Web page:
6013(>L:OVERHEAD_HYD_SELECTOR)Input with value
6014(>L:OVERHEAD_HYD_SELECTOR_2)Input with value
6015(>L:LIGHT_TEST, bool)Input with value

Code used:

#include <BitsAndDroidsFlightConnector.h>

BitsAndDroidsFlightConnector connector = BitsAndDroidsFlightConnector();

enum states {
  LEFT,
  UP,
  RIGHT
};

const byte testPin = 53;

const byte redLEDs[] = { 8, 9, 10, 11 };
const byte greenLEDs[] = { 12, 51, 50, 52 };

const byte upperSwitch[] = { 3, 4, 5 };
const byte lowerSwitch[] = { 6, 7, 8 };

byte oldLowerState;
byte oldUpperState;
byte oldTestState;

long timer0State = 0;

void setup() {
  Serial.begin(115200);

  for (auto& pin : redLEDs) {
    pinMode(pin, OUTPUT);
  }

  for (auto& pin : greenLEDs) {
    pinMode(pin, OUTPUT);
  }

  for (auto& pin : upperSwitch) {
    pinMode(pin, INPUT_PULLUP);
  }

  for (auto& pin : lowerSwitch) {
    pinMode(pin, INPUT_PULLUP);
  }

  pinMode(testPin, INPUT_PULLUP);
}

void loop() {
  connector.dataHandling();
  checkUpperSwitch();
  checkLowerSwitch();
  checkTestState();

}


void checkLowerSwitch() {
  //My top switch has 4 positions while the lower only has 3
  //I'd recommend to buy two 3 position switches to make your life easier.
  //Pos 0 == all off | pos 1 == 6 connected | pos 2 == 6,7,8 connected
  byte currentState;
  //6 is always on unless we are in position 0, this will be our first check
  if (digitalRead(lowerSwitch[0]) == HIGH && digitalRead(lowerSwitch[1]) == HIGH && digitalRead(lowerSwitch[2]) == HIGH) {
    //I've added a custom command to the connector with prefix 6013
    //0 is the switch state we want to set the ingame switch to
    currentState = LEFT;
  }
  //pin 8 will only be LOW if the switch is in position 2
  else if (digitalRead(lowerSwitch[2]) == LOW) {
     currentState = RIGHT;
  }
  //if we checked all these sentences we know for a fact the other state will be 1
  //(unless there would be an error in our wiring)
  else {
     currentState = UP;
  }
  if(currentState != oldLowerState){
    Serial.println("6013 " +  String(currentState));
    oldLowerState = currentState;
    delay(100);
    setGreenLightState();
  }
}

//The states differ between 3 and 4 position switches,
//that is why I've used 2 functions
void checkUpperSwitch() {
  //I use position 1,2 and 3. They all match 1 on 1 with their states. If they are LOW that position is set.
  byte currentState;

  if (digitalRead(upperSwitch[1]) == LOW) {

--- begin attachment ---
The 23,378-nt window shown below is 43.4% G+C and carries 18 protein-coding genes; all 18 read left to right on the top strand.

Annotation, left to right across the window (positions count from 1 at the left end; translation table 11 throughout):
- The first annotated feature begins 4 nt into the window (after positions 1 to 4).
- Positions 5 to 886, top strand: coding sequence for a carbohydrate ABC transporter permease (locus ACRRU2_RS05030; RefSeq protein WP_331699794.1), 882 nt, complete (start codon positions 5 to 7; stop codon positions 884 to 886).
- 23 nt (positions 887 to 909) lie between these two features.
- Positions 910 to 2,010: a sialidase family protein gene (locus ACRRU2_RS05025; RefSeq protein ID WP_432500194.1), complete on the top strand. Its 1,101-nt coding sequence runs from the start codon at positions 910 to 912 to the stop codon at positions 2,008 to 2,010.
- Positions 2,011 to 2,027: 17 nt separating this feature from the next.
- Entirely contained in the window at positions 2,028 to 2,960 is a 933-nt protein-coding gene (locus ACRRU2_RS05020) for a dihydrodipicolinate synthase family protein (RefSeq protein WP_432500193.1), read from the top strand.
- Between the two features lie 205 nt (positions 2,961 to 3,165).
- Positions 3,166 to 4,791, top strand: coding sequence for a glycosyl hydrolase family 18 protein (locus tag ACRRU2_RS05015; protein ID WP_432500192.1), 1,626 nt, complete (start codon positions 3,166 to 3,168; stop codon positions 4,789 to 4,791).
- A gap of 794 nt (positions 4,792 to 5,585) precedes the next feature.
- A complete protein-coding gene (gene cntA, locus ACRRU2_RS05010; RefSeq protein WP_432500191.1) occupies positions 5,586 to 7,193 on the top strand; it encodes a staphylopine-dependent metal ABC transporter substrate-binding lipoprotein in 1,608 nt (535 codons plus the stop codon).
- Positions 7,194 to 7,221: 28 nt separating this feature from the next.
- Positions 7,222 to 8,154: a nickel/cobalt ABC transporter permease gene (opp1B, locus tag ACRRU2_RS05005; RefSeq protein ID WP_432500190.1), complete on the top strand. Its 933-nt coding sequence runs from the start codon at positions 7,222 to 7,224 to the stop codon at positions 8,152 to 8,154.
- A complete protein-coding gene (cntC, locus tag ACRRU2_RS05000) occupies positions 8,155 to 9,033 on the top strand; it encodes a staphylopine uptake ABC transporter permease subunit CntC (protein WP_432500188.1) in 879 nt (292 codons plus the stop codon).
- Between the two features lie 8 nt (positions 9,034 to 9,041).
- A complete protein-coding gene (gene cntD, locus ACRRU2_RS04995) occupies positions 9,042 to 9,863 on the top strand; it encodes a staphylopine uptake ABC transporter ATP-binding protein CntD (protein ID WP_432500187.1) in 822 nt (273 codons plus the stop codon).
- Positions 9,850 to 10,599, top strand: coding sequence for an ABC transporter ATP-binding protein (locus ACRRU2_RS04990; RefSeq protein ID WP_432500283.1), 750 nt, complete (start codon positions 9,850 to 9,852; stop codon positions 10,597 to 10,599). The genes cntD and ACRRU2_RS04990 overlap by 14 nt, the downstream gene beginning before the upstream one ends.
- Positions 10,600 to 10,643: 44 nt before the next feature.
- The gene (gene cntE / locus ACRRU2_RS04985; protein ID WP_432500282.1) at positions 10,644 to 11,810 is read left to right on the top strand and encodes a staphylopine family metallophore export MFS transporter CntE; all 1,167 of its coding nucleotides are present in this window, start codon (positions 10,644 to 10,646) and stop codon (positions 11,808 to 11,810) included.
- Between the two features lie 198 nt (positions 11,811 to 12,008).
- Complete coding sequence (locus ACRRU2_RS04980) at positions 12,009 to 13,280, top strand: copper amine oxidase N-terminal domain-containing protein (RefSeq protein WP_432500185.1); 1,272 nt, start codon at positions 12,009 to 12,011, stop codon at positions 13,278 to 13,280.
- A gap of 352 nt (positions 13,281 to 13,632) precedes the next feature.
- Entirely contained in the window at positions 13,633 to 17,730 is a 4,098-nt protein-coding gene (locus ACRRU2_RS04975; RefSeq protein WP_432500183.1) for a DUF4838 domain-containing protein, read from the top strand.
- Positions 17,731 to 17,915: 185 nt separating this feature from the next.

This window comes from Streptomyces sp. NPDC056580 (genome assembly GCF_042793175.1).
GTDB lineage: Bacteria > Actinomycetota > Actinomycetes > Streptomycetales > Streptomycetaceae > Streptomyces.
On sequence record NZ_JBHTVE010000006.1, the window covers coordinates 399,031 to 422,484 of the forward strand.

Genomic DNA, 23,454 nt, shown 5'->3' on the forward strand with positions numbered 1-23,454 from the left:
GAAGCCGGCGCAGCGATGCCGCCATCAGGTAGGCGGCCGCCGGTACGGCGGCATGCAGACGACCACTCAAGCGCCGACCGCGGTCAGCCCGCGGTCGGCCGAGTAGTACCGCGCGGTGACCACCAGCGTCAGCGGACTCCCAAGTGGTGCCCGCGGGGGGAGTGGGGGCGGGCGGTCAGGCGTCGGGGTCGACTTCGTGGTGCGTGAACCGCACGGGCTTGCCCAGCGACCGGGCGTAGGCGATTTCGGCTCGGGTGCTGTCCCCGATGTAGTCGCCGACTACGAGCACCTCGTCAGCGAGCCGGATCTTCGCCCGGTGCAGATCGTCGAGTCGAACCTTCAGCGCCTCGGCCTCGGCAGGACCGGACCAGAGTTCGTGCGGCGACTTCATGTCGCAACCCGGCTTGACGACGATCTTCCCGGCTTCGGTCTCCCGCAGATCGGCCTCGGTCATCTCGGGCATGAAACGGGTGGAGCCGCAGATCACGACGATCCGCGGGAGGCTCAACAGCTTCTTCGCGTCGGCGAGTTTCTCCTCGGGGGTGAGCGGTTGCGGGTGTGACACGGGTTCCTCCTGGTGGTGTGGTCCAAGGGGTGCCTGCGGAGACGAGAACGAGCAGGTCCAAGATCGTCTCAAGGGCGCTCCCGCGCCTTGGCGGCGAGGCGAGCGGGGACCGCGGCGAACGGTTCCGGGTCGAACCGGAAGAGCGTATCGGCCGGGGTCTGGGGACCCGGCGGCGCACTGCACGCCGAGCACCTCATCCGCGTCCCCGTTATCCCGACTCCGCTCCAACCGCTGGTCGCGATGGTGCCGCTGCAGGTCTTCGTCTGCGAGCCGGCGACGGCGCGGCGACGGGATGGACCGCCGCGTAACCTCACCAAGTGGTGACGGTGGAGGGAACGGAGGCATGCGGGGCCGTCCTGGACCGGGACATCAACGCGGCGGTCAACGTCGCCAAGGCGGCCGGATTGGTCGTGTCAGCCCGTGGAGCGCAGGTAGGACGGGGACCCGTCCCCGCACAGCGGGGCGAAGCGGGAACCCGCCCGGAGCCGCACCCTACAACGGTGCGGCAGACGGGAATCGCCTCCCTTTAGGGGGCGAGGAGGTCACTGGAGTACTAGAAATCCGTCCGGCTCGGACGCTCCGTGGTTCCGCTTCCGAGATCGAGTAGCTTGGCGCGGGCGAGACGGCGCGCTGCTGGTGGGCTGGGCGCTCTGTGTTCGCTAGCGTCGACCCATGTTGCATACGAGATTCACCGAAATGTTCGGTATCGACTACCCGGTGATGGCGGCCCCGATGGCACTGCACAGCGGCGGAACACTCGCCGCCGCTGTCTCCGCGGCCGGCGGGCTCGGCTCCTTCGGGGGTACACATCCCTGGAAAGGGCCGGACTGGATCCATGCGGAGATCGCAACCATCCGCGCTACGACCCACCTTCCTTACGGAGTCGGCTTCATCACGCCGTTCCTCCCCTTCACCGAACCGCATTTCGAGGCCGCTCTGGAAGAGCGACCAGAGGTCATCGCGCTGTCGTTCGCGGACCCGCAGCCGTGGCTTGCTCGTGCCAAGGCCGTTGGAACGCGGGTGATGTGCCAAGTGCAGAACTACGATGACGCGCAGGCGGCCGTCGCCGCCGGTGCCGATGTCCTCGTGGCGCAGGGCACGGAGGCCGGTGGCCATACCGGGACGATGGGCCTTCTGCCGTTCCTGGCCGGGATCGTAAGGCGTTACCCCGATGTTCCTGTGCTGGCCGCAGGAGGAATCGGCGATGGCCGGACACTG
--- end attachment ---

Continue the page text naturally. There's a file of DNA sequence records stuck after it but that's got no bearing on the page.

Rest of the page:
currentState = RIGHT;
  } else if (digitalRead(upperSwitch[2]) == LOW) {
    currentState = UP;
  } else {
    if(timer0State==0){
      timer0State = millis();
    }
    currentState = LEFT;
  }

  //Because switchting states adds a gap where all states are HIGH I've added a timer
  //This filters out the incorrect readings for the 0 state when turning the dial
  long currentTime = millis();

  if(currentState != oldUpperState){
    if((currentState == 0 && abs(currentTime - timer0State) > 500) || currentState == 1 || currentState == 2){
      timer0State = 0;
      Serial.println("6012 " + String(currentState));
      oldUpperState = currentState;
      delay(200);
      setGreenLightState();
    }
  }
}

void setGreenLightState(){
 
  switch(oldLowerState){
    case LEFT:{
      digitalWrite(greenLEDs[3], HIGH);
      digitalWrite(greenLEDs[2], LOW);
      break;
    }
    case UP:{
      digitalWrite(greenLEDs[2], HIGH);
      digitalWrite(greenLEDs[3], HIGH);
      break;
    }
    case RIGHT:{
      digitalWrite(greenLEDs[2], HIGH);
      digitalWrite(greenLEDs[3], LOW);
      break;
    }
  }
   switch(oldUpperState){
    case LEFT:{
      digitalWrite(greenLEDs[0], HIGH);
      digitalWrite(greenLEDs[1], LOW);
      break;
    }
    case UP:{
      digitalWrite(greenLEDs[0], HIGH);
      digitalWrite(greenLEDs[1], HIGH);
      break;
    }
    case RIGHT:{
      digitalWrite(greenLEDs[1], HIGH);
      digitalWrite(greenLEDs[0], LOW);
      break;
    }
  }
  
}

void checkTestState(){
  byte currentState = digitalRead(testPin);
  if(currentState != oldTestState){
    if(currentState == LOW){
      for(auto & led : greenLEDs){
        digitalWrite(led, HIGH);
      }
      //The red lights are only in when the testSwitch is triggered
      //This makes it correspond with the ingame trigger without retrieving game data
      for(auto & led : redLEDs){
        digitalWrite(led, HIGH);
      }
      Serial.println("6015 1");
    } else{
      //Make sure to set the lights back to the correct state
      setGreenLightState();
       for(auto & led : redLEDs){
        digitalWrite(led, LOW);
      }
      Serial.println("6015 0");
    }
    
    oldTestState = currentState;
  } 
  
}